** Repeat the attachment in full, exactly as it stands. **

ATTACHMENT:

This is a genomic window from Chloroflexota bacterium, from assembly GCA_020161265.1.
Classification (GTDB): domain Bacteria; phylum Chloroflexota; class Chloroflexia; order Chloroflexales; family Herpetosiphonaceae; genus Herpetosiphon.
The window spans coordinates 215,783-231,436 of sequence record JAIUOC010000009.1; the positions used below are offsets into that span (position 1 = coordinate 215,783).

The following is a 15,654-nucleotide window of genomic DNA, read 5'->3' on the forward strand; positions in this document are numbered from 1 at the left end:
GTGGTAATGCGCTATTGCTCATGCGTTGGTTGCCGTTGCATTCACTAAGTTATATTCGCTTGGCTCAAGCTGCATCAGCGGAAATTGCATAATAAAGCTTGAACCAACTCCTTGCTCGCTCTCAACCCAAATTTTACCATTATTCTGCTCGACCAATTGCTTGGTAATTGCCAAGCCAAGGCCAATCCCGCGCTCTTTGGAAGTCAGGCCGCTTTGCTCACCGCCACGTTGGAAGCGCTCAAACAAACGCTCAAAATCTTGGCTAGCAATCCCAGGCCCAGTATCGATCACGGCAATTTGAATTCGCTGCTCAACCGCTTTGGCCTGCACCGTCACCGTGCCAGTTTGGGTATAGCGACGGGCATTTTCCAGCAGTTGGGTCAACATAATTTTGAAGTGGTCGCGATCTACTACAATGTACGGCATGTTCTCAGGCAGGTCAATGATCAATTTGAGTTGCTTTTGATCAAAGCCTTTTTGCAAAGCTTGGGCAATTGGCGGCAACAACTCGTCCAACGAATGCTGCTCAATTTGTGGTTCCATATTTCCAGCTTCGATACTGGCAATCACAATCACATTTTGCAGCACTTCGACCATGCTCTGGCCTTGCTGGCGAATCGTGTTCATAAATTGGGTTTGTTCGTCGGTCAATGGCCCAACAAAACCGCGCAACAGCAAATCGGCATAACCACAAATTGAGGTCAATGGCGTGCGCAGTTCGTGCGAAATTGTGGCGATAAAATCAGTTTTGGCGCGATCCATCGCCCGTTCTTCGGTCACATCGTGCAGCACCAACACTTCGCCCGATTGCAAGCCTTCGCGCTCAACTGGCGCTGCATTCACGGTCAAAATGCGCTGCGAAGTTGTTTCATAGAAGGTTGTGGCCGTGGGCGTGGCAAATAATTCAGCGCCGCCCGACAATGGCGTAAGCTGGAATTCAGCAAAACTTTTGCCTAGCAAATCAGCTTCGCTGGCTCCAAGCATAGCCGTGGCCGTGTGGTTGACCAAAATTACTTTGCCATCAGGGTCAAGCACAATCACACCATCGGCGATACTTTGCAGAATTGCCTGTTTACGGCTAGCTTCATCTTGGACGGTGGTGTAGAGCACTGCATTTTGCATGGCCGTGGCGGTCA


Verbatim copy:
This is a genomic window from Chloroflexota bacterium, from assembly GCA_020161265.1.
Classification (GTDB): domain Bacteria; phylum Chloroflexota; class Chloroflexia; order Chloroflexales; family Herpetosiphonaceae; genus Herpetosiphon.
The window spans coordinates 215,783-231,436 of sequence record JAIUOC010000009.1; the positions used below are offsets into that span (position 1 = coordinate 215,783).

The following is a 15,654-nucleotide window of genomic DNA, read 5'->3' on the forward strand; positions in this document are numbered from 1 at the left end:
GTGGTAATGCGCTATTGCTCATGCGTTGGTTGCCGTTGCATTCACTAAGTTATATTCGCTTGGCTCAAGCTGCATCAGCGGAAATTGCATAATAAAGCTTGAACCAACTCCTTGCTCGCTCTCAACCCAAATTTTACCATTATTCTGCTCGACCAATTGCTTGGTAATTGCCAAGCCAAGGCCAATCCCGCGCTCTTTGGAAGTCAGGCCGCTTTGCTCACCGCCACGTTGGAAGCGCTCAAACAAACGCTCAAAATCTTGGCTAGCAATCCCAGGCCCAGTATCGATCACGGCAATTTGAATTCGCTGCTCAACCGCTTTGGCCTGCACCGTCACCGTGCCAGTTTGGGTATAGCGACGGGCATTTTCCAGCAGTTGGGTCAACATAATTTTGAAGTGGTCGCGATCTACTACAATGTACGGCATGTTCTCAGGCAGGTCAATGATCAATTTGAGTTGCTTTTGATCAAAGCCTTTTTGCAAAGCTTGGGCAATTGGCGGCAACAACTCGTCCAACGAATGCTGCTCAATTTGTGGTTCCATATTTCCAGCTTCGATACTGGCAATCACAATCACATTTTGCAGCACTTCGACCATGCTCTGGCCTTGCTGGCGAATCGTGTTCATAAATTGGGTTTGTTCGTCGGTCAATGGCCCAACAAAACCGCGCAACAGCAAATCGGCATAACCACAAATTGAGGTCAATGGCGTGCGCAGTTCGTGCGAAATTGTGGCGATAAAATCAGTTTTGGCGCGATCCATCGCCCGTTCTTCGGTCACATCGTGCAGCACCAACACTTCGCCCGATTGCAAGCCTTCGCGCTCAACTGGCGCTGCATTCACGGTCAAAATGCGCTGCGAAGTTGTTTCATAGAAGGTTGTGGCCGTGGGCGTGGCAAATAATTCAGCGCCGCCCGACAATGGCGTAAGCTGGAATTCAGCAAAACTTTTGCCTAGCAAATCAGCTTCGCTGGCTCCAAGCATAGCCGTGGCCGTGTGGTTGACCAAAATTACTTTGCCATCAGGGTCAAGCACAATCACACCATCGGCGATACTTTGCAGAATTGCCTGTTTACGGCTAGCTTCATCTTGGACGGTGGTGTAGAGCACTGCATTTTGCATGGCCGTGGCGGTCA